Yet, I can tell you the story of that same two-minute event in such a way that you will end up feeling the same emotions I was feeling, come to the same conclusion as I came to, and may even allow the lesson to impact you in the same way it impacted me.

I would not have described every possible second of the two-minute event, nor quoted every single word accurately. I would have left out many, many facts. Had I left them in they would have diluted the story and left you bored with all the true, but irrelevant detail.

Jesus did the same thing when He told His stories. Mark 4:3-8 records a 35-second story of the farmer who scattered seed on four different types of soil. Jesus did not tell the whole truth. He left out scores of facts: The farmer’s name, his age, his experience, what he was wearing, his marital and family status, the size of the field, the time of day, the amount of seed, the exact kind of seed, the species of birds that ate the seed, where the path led to, etc. All facts, all true, but He left them all out because they were irrelevant to the point of His story.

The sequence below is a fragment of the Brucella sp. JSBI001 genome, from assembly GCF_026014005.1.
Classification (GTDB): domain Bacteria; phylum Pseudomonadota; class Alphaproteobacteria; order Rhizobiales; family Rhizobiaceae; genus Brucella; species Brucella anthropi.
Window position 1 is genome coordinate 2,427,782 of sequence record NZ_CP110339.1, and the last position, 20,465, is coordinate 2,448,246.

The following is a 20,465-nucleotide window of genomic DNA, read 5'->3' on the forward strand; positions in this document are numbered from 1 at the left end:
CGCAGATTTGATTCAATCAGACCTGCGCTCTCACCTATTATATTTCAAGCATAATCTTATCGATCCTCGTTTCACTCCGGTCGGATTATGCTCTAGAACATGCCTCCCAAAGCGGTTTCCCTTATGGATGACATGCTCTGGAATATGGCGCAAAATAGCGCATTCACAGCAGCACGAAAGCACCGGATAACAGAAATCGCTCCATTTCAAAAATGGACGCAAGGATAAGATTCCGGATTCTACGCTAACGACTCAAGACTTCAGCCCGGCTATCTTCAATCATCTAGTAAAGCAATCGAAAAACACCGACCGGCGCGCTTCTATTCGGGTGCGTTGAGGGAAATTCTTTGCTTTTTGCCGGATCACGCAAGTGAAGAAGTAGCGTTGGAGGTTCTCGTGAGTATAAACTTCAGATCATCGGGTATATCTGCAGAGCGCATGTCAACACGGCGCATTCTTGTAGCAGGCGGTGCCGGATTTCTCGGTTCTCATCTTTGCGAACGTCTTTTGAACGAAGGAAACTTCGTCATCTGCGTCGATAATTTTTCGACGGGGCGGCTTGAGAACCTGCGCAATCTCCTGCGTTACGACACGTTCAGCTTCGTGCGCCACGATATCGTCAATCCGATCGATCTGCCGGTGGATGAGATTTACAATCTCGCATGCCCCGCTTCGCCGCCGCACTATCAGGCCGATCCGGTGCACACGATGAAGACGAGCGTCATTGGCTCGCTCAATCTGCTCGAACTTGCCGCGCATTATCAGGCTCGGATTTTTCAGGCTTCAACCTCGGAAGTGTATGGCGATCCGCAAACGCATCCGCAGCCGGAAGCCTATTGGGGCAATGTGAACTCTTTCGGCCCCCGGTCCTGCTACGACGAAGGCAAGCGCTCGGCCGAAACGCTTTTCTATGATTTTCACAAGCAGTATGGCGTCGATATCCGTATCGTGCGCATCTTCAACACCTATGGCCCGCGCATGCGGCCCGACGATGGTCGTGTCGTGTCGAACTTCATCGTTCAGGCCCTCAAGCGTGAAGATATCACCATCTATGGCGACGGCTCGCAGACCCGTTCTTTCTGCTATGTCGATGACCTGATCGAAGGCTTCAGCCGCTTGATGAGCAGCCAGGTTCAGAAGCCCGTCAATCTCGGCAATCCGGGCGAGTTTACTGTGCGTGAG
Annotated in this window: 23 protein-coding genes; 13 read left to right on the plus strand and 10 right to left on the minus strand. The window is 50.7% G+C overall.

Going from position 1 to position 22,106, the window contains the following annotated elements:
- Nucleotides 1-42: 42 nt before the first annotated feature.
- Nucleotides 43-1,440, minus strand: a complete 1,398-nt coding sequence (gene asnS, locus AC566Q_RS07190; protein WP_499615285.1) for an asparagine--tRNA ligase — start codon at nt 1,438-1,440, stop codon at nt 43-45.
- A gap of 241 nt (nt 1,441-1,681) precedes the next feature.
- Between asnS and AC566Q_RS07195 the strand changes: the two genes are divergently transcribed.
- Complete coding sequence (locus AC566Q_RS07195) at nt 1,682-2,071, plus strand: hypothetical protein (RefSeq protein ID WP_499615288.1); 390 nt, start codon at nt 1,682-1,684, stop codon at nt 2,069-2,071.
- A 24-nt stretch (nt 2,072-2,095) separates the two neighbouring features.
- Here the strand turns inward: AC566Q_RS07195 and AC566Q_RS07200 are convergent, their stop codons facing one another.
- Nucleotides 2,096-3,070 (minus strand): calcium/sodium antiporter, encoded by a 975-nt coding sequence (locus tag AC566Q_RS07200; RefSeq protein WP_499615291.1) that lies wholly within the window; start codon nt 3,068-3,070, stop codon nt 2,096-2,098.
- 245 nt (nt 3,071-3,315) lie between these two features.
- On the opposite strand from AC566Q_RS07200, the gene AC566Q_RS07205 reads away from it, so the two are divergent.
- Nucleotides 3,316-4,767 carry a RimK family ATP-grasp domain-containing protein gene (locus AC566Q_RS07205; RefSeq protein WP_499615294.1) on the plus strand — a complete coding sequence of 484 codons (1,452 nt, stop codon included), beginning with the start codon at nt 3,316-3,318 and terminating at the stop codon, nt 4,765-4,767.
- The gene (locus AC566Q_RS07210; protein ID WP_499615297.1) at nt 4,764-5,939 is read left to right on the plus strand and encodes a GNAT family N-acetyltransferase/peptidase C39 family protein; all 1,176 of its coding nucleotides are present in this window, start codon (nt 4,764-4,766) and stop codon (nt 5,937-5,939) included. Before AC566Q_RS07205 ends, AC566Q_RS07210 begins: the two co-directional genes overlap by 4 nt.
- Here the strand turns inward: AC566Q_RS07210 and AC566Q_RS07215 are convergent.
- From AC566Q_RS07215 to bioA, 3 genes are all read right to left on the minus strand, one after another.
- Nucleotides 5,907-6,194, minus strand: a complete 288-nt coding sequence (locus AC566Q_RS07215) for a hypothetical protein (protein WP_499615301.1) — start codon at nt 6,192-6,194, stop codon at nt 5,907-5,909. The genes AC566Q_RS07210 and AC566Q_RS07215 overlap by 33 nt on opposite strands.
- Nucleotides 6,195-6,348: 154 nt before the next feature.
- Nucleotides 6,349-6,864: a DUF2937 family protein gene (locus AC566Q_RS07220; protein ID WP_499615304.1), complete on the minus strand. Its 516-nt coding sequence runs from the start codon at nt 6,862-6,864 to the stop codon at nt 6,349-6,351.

I want to be a good storyteller. That’s why, like Jesus, I never let the facts stand in the way of a good story.